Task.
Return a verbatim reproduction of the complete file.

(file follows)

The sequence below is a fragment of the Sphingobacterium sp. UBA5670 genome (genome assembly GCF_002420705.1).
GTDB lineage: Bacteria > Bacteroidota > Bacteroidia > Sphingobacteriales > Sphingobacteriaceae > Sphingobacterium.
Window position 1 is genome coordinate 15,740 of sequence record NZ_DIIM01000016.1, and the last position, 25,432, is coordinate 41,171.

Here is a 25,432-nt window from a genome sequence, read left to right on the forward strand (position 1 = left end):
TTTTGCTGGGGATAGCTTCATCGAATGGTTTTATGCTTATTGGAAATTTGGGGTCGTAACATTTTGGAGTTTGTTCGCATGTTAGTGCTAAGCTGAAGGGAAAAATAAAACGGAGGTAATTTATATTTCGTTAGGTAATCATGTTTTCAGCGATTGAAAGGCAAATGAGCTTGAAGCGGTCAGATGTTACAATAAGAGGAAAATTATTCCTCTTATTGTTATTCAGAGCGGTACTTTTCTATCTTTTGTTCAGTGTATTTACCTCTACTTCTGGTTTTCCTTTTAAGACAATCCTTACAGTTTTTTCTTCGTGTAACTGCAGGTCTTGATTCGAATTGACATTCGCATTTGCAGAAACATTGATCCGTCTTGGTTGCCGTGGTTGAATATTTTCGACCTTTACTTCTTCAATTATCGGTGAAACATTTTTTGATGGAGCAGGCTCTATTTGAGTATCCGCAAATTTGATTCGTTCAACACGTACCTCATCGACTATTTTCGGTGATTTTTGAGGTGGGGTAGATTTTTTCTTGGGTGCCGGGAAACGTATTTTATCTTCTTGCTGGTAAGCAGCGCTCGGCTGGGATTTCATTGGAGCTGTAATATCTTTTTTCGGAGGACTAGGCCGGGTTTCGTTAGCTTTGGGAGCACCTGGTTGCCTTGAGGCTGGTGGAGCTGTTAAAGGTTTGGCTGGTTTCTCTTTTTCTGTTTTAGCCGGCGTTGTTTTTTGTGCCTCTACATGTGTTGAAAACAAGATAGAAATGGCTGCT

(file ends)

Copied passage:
The sequence below is a fragment of the Sphingobacterium sp. UBA5670 genome (genome assembly GCF_002420705.1).
GTDB lineage: Bacteria > Bacteroidota > Bacteroidia > Sphingobacteriales > Sphingobacteriaceae > Sphingobacterium.
Window position 1 is genome coordinate 15,740 of sequence record NZ_DIIM01000016.1, and the last position, 25,432, is coordinate 41,171.

Here is a 25,432-nt window from a genome sequence, read left to right on the forward strand (position 1 = left end):
TTTTGCTGGGGATAGCTTCATCGAATGGTTTTATGCTTATTGGAAATTTGGGGTCGTAACATTTTGGAGTTTGTTCGCATGTTAGTGCTAAGCTGAAGGGAAAAATAAAACGGAGGTAATTTATATTTCGTTAGGTAATCATGTTTTCAGCGATTGAAAGGCAAATGAGCTTGAAGCGGTCAGATGTTACAATAAGAGGAAAATTATTCCTCTTATTGTTATTCAGAGCGGTACTTTTCTATCTTTTGTTCAGTGTATTTACCTCTACTTCTGGTTTTCCTTTTAAGACAATCCTTACAGTTTTTTCTTCGTGTAACTGCAGGTCTTGATTCGAATTGACATTCGCATTTGCAGAAACATTGATCCGTCTTGGTTGCCGTGGTTGAATATTTTCGACCTTTACTTCTTCAATTATCGGTGAAACATTTTTTGATGGAGCAGGCTCTATTTGAGTATCCGCAAATTTGATTCGTTCAACACGTACCTCATCGACTATTTTCGGTGATTTTTGAGGTGGGGTAGATTTTTTCTTGGGTGCCGGGAAACGTATTTTATCTTCTTGCTGGTAAGCAGCGCTCGGCTGGGATTTCATTGGAGCTGTAATATCTTTTTTCGGAGGACTAGGCCGGGTTTCGTTAGCTTTGGGAGCACCTGGTTGCCTTGAGGCTGGTGGAGCTGTTAAAGGTTTGGCTGGTTTCTCTTTTTCTGTTTTAGCCGGCGTTGTTTTTTGTGCCTCTACATGTGTTGAAAACAAGATAGAAATGGCTGCT